George Leuzzi says he will do what he can to push for a ban of power morcellation tools used to remove uterine fibroids or perform hysterectomies in an effort to protect women from the aggressive spreading of uterine cancer that took his wife’s life.
Brenda Leuzzi passed away earlier this month, just two years after undergoing laparoscopic surgery using a power morcellator to remove uterine fibroids. Once the removed tissue was examined, doctors discovered that she had a type of uterine cancer known as uterine sarcoma. The surgical tool, which shreds fibroids and in some cases entire uteruses to be removed through a small incision in the abdomen, can spread cancer throughout the abdomen, which in turn lessens the odds of survival.
The Leuzzis have filed a lawsuit in New York federal court against Ethicon, maker of the Morcelex-brand morcellator used on his wife. The lawsuit claims that the company did not adequately test the surgical tool before marketing it.
About a year ago, a physician whose wife had undetected cancer that was worsened by power morcellation launched a grassroots effort to end the procedure for uterine fibroid treatment. In April, the Food and Drug Administration (FDA) issued a safety advisory for doctors to stop using the devices for uterine fibroid treatment. Leading power morcellator maker Johnson & Johnson also announced it would discontinue sales of the surgical tool.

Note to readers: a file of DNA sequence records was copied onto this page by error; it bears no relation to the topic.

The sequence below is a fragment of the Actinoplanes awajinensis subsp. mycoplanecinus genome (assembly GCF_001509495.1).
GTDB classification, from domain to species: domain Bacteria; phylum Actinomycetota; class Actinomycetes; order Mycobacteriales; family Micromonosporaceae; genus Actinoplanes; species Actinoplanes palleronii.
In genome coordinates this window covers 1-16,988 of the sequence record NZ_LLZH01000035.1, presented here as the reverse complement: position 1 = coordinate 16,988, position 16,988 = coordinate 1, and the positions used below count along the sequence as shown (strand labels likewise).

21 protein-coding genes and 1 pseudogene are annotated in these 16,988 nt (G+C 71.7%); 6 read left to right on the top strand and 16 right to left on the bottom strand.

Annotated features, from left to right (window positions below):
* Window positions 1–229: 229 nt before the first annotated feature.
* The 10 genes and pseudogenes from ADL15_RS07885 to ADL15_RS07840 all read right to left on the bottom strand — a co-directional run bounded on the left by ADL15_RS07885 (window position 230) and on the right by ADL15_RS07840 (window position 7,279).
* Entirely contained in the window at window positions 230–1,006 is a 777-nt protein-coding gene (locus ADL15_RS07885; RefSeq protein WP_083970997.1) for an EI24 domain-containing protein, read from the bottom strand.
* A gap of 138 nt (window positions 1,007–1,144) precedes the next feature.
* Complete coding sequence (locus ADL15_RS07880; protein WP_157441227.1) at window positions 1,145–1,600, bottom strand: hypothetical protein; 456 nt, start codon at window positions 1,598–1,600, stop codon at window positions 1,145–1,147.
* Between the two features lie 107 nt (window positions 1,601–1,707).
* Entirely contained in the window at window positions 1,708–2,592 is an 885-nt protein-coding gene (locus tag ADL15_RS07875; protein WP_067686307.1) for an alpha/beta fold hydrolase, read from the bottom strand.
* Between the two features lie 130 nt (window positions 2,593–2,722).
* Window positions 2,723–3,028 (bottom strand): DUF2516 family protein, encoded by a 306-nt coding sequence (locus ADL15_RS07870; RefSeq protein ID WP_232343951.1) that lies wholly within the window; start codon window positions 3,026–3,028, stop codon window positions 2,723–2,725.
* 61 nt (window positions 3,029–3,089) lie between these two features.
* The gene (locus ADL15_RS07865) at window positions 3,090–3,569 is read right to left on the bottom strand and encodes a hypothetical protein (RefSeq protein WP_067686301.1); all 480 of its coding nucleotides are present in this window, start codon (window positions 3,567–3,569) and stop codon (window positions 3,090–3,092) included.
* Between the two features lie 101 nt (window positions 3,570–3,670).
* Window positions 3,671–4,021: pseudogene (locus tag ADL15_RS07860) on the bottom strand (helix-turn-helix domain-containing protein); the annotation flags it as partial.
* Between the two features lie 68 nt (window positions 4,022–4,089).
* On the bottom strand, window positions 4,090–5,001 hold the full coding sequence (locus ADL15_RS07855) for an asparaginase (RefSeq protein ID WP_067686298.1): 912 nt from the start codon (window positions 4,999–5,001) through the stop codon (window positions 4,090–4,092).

In July, the FDA held hearings on laparoscopic power morcellation for uterine fibroid treatment and again urged doctors not to use the devices for this purpose. The agency also recommended doctors follow up with patients they had performed power morcellation procedures on. Women who had undergone procedures with the surgical tools were also advised to keep regular appointments with their doctors and to seek prompt medical care if they experience any symptoms of uterine cancer, such as unusual bleeding or pelvic pain, or feel a mass in their pelvic region.
George Leuzzi, however, says the agency should have taken its warning one step further and banned power morcellators for uterine fibroid treatment. “I’m very disappointed in the FDA. They should have banned this by now. They’re just stalling and finding some other way to convince themselves it’s OK. If anybody saw Brenda and the way she died, it’s pretty far from OK. I wouldn’t wish it on my worst enemy.”
Source: Democrat & Chronicle